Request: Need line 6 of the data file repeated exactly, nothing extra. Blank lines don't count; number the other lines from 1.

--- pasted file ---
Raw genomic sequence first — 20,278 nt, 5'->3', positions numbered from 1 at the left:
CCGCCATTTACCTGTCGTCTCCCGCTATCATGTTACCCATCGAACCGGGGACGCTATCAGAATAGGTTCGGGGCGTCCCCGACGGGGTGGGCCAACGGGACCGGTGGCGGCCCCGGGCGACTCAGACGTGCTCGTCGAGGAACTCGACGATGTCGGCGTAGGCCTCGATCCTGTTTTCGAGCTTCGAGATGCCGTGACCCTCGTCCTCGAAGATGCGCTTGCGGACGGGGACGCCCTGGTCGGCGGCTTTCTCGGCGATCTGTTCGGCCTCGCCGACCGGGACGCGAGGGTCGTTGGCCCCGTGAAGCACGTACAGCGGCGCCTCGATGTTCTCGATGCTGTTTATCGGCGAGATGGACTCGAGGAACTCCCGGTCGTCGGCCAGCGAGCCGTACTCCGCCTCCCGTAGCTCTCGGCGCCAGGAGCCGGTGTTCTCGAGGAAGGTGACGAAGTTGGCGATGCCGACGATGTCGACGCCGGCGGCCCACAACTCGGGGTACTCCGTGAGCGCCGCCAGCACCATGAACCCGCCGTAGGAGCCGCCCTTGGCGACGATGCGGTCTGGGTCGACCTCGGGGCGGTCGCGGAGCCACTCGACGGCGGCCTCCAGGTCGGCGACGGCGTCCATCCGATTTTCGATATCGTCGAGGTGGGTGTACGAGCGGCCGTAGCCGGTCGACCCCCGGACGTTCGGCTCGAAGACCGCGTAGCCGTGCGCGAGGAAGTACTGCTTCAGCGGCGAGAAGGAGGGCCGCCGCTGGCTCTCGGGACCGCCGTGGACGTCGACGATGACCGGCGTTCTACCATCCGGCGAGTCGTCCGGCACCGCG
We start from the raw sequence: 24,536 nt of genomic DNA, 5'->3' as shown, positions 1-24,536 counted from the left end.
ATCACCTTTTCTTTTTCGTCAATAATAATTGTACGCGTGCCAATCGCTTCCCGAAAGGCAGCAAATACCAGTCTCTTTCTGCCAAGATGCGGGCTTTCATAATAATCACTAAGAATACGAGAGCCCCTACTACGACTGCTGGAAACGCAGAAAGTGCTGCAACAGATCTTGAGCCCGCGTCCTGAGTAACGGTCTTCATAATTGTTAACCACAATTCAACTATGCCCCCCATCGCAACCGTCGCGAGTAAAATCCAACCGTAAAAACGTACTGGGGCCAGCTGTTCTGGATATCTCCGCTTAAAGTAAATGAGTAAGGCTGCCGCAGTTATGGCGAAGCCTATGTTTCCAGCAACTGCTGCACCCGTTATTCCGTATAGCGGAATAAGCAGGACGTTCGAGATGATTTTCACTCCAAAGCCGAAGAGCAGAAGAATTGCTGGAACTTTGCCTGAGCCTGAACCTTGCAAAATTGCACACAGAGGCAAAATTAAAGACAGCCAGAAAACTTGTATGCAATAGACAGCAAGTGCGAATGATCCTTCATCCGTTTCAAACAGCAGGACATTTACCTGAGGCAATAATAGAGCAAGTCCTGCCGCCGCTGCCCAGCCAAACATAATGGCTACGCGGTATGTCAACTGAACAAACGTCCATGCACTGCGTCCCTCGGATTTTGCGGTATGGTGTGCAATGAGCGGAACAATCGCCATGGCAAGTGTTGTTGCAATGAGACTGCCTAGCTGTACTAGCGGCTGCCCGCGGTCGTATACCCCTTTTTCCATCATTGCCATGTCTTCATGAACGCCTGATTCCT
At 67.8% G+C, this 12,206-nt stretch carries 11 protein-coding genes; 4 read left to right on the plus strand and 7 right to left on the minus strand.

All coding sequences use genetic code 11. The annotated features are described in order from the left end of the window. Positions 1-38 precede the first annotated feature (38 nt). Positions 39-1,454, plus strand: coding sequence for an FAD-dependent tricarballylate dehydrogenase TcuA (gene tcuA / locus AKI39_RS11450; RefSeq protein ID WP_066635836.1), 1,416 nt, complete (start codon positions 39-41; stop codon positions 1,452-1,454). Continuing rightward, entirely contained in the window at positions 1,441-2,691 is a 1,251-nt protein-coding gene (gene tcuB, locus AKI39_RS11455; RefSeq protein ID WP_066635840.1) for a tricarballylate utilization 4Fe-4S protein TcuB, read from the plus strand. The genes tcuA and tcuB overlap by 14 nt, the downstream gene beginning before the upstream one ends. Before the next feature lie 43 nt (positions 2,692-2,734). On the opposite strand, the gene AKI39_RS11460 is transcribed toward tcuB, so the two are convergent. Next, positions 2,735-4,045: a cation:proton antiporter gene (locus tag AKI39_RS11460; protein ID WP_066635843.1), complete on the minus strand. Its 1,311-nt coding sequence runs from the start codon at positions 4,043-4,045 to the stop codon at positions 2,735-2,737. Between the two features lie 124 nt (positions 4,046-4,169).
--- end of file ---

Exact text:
All coding sequences use genetic code 11. The annotated features are described in order from the left end of the window. Positions 1-38 precede the first annotated feature (38 nt). Positions 39-1,454, plus strand: coding sequence for an FAD-dependent tricarballylate dehydrogenase TcuA (gene tcuA / locus AKI39_RS11450; RefSeq protein ID WP_066635836.1), 1,416 nt, complete (start codon positions 39-41; stop codon positions 1,452-1,454). Continuing rightward, entirely contained in the window at positions 1,441-2,691 is a 1,251-nt protein-coding gene (gene tcuB, locus AKI39_RS11455; RefSeq protein ID WP_066635840.1) for a tricarballylate utilization 4Fe-4S protein TcuB, read from the plus strand. The genes tcuA and tcuB overlap by 14 nt, the downstream gene beginning before the upstream one ends. Before the next feature lie 43 nt (positions 2,692-2,734). On the opposite strand, the gene AKI39_RS11460 is transcribed toward tcuB, so the two are convergent. Next, positions 2,735-4,045: a cation:proton antiporter gene (locus tag AKI39_RS11460; protein ID WP_066635843.1), complete on the minus strand. Its 1,311-nt coding sequence runs from the start codon at positions 4,043-4,045 to the stop codon at positions 2,735-2,737. Between the two features lie 124 nt (positions 4,046-4,169).